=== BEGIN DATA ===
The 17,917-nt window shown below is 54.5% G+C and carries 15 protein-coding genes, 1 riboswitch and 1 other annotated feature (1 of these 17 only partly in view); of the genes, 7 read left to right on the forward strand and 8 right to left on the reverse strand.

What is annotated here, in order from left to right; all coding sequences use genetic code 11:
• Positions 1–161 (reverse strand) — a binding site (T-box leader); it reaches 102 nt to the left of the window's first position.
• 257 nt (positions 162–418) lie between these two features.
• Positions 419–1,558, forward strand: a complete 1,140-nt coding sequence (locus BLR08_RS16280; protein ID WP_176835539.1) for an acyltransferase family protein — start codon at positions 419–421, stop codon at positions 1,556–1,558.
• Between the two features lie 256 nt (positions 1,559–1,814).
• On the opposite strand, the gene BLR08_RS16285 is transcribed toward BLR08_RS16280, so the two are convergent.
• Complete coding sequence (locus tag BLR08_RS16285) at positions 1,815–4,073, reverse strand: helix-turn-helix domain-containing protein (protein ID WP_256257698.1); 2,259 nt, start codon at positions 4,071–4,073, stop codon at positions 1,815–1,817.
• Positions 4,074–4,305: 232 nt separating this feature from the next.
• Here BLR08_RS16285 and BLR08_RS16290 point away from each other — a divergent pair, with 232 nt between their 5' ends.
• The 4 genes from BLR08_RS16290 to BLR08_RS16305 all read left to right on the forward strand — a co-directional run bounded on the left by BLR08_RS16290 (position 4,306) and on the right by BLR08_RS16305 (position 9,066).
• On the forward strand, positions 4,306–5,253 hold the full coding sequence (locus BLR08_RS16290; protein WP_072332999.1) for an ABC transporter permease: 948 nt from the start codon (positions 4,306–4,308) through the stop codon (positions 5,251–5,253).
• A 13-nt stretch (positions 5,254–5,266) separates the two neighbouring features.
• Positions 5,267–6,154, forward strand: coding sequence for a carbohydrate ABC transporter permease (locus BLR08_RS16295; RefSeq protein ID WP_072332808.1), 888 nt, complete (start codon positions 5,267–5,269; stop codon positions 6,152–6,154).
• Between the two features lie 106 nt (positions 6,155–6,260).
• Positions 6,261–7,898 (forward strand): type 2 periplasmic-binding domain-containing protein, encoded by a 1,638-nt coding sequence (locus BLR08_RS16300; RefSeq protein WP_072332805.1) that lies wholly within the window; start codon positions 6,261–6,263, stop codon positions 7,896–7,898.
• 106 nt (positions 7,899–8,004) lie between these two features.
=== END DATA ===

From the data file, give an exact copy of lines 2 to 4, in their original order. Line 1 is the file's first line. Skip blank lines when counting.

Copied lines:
What is annotated here, in order from left to right; all coding sequences use genetic code 11:
• Positions 1–161 (reverse strand) — a binding site (T-box leader); it reaches 102 nt to the left of the window's first position.
• 257 nt (positions 162–418) lie between these two features.